Lower Light

hb20130405By Staff Reports

(Victor Valley)– From the U.S. Department of Health and Human Services, I’m Ira Dreyfuss with HHS HealthBeat.

The eye chart in the doctor’s office might not be the best guide to how clearly an older person can see at home. Researchers found this by comparing vision tests at home and in the clinic for 175 people ages 55 to 90.

At the Washington University School of Medicine in St. Louis, researcher Anjali Bhorade:

“Vision in patient’s homes was significantly worse than that tested in the clinic. The major factor contributing to this difference was poor lighting in the homes. ”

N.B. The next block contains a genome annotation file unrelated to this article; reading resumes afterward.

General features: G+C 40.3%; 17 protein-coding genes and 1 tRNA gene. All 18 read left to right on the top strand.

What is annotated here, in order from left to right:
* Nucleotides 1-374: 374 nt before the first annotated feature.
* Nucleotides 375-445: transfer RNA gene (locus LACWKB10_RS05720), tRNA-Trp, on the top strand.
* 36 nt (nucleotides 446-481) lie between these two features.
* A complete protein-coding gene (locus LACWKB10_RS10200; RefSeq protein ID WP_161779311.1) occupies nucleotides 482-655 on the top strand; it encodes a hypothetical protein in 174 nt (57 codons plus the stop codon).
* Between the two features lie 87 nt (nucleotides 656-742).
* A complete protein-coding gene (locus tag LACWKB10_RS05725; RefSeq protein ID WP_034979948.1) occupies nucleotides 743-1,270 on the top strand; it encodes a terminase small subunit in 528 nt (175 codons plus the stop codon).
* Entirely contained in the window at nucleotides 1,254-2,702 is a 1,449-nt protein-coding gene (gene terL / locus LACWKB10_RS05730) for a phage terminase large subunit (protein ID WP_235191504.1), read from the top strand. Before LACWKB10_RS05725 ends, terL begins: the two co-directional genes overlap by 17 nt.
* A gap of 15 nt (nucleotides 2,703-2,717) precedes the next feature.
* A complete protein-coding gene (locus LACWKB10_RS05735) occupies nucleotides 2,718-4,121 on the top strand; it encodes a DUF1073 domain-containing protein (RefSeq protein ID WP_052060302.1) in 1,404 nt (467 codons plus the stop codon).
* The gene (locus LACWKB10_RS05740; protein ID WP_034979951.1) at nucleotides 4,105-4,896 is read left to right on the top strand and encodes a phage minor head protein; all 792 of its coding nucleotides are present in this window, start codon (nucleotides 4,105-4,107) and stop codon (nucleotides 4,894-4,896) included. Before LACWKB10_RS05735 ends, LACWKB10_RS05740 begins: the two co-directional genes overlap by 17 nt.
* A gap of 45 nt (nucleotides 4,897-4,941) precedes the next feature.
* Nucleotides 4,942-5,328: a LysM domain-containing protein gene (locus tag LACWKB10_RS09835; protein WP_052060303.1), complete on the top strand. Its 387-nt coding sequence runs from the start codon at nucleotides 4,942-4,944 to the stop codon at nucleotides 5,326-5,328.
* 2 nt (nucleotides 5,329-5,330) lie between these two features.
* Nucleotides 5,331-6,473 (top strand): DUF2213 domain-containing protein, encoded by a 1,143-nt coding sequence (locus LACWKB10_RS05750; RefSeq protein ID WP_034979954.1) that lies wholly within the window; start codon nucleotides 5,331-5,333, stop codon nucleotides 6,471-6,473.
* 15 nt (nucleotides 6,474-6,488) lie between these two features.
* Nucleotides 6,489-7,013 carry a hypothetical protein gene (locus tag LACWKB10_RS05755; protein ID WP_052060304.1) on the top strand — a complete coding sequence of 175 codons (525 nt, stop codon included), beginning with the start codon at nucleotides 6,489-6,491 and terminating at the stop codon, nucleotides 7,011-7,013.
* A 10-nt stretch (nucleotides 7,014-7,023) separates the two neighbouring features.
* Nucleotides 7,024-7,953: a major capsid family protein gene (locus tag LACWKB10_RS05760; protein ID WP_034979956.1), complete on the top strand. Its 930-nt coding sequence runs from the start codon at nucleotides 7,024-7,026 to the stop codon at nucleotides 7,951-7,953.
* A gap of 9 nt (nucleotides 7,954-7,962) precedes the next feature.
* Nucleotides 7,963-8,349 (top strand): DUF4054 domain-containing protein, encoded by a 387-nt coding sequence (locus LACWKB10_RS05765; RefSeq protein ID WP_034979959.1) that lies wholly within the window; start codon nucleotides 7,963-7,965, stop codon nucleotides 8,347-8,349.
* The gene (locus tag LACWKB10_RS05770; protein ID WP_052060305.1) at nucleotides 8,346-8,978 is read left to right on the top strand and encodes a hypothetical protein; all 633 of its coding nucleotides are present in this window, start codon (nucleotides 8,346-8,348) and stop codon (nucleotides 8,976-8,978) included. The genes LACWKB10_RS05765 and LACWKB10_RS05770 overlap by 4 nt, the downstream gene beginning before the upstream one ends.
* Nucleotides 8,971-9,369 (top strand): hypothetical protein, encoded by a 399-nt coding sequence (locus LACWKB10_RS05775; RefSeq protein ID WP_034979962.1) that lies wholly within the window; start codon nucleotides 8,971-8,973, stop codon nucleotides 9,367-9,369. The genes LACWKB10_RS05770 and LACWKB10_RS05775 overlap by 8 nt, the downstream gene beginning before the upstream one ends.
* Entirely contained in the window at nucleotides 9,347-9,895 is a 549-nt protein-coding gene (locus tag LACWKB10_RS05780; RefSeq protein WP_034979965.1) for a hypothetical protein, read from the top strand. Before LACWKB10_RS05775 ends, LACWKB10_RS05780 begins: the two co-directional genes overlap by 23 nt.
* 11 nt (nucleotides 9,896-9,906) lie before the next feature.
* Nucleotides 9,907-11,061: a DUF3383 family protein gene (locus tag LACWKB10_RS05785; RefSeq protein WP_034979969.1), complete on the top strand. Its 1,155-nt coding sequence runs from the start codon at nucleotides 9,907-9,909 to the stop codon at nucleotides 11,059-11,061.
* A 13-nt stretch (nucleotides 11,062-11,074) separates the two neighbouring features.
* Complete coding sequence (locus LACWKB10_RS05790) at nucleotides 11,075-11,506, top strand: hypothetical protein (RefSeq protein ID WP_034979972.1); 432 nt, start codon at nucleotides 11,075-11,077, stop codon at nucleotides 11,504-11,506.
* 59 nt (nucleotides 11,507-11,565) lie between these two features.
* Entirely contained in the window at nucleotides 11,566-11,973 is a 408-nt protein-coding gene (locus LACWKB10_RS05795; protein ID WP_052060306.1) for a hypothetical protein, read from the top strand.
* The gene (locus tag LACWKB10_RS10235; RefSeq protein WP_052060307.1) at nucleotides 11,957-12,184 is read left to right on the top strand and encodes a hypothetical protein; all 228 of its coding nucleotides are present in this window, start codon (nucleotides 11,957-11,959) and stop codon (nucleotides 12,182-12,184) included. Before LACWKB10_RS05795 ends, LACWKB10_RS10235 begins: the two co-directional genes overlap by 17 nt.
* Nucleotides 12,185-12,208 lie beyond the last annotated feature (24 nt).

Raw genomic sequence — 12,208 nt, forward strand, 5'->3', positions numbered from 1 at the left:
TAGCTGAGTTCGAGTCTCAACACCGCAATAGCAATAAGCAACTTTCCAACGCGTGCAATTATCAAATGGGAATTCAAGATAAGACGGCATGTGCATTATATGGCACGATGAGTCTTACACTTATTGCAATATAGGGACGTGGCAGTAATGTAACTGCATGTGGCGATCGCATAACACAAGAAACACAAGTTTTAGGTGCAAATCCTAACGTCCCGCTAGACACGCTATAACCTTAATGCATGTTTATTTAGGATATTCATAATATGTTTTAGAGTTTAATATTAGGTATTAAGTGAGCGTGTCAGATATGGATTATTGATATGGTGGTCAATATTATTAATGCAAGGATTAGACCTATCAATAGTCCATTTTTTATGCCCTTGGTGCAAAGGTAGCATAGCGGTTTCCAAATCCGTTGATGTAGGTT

Bhorade says over 85 percent of older adults in the study had lower-than-recommended lighting levels. She says simply increasing lighting may help many older adults see significantly better in their homes.

The study in the journal JAMA Ophthalmology was supported by the National Institutes of Health.

Learn more at healthfinder.gov.

HHS HealthBeat is a production of the U.S. Department of Health and Human Services. I’m Ira Dreyfuss.

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